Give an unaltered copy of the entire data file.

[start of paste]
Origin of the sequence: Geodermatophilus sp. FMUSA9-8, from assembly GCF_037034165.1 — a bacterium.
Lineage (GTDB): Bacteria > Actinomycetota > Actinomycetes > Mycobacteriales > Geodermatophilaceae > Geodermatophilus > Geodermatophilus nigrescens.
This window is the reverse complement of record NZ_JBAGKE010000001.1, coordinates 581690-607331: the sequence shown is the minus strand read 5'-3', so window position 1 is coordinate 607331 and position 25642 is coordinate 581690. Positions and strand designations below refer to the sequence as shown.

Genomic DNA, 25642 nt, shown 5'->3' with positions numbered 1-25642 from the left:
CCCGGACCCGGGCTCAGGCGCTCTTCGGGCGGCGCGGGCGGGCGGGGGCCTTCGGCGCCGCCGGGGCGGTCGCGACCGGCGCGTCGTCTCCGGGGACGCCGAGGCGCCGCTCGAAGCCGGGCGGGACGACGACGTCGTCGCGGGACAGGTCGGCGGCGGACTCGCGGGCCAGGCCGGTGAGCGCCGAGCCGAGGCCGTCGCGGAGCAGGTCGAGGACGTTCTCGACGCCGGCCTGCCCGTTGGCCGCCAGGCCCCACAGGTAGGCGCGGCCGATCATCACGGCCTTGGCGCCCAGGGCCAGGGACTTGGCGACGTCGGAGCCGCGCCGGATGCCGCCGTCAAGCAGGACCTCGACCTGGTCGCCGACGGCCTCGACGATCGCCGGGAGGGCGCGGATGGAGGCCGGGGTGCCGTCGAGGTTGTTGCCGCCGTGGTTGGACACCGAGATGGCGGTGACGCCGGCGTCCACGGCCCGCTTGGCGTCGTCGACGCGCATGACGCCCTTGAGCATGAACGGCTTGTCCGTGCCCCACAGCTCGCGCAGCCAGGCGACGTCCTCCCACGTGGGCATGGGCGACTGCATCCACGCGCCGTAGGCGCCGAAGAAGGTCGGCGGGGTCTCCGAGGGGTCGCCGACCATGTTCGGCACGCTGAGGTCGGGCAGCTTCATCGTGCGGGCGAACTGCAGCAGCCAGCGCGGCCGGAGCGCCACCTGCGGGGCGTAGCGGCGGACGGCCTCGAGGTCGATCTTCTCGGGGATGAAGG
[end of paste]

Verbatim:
Origin of the sequence: Geodermatophilus sp. FMUSA9-8, from assembly GCF_037034165.1 — a bacterium.
Lineage (GTDB): Bacteria > Actinomycetota > Actinomycetes > Mycobacteriales > Geodermatophilaceae > Geodermatophilus > Geodermatophilus nigrescens.
This window is the reverse complement of record NZ_JBAGKE010000001.1, coordinates 581690-607331: the sequence shown is the minus strand read 5'-3', so window position 1 is coordinate 607331 and position 25642 is coordinate 581690. Positions and strand designations below refer to the sequence as shown.

Genomic DNA, 25642 nt, shown 5'->3' with positions numbered 1-25642 from the left:
CCCGGACCCGGGCTCAGGCGCTCTTCGGGCGGCGCGGGCGGGCGGGGGCCTTCGGCGCCGCCGGGGCGGTCGCGACCGGCGCGTCGTCTCCGGGGACGCCGAGGCGCCGCTCGAAGCCGGGCGGGACGACGACGTCGTCGCGGGACAGGTCGGCGGCGGACTCGCGGGCCAGGCCGGTGAGCGCCGAGCCGAGGCCGTCGCGGAGCAGGTCGAGGACGTTCTCGACGCCGGCCTGCCCGTTGGCCGCCAGGCCCCACAGGTAGGCGCGGCCGATCATCACGGCCTTGGCGCCCAGGGCCAGGGACTTGGCGACGTCGGAGCCGCGCCGGATGCCGCCGTCAAGCAGGACCTCGACCTGGTCGCCGACGGCCTCGACGATCGCCGGGAGGGCGCGGATGGAGGCCGGGGTGCCGTCGAGGTTGTTGCCGCCGTGGTTGGACACCGAGATGGCGGTGACGCCGGCGTCCACGGCCCGCTTGGCGTCGTCGACGCGCATGACGCCCTTGAGCATGAACGGCTTGTCCGTGCCCCACAGCTCGCGCAGCCAGGCGACGTCCTCCCACGTGGGCATGGGCGACTGCATCCACGCGCCGTAGGCGCCGAAGAAGGTCGGCGGGGTCTCCGAGGGGTCGCCGACCATGTTCGGCACGCTGAGGTCGGGCAGCTTCATCGTGCGGGCGAACTGCAGCAGCCAGCGCGGCCGGAGCGCCACCTGCGGGGCGTAGCGGCGGACGGCCTCGAGGTCGATCTTCTCGGGGATGAAGG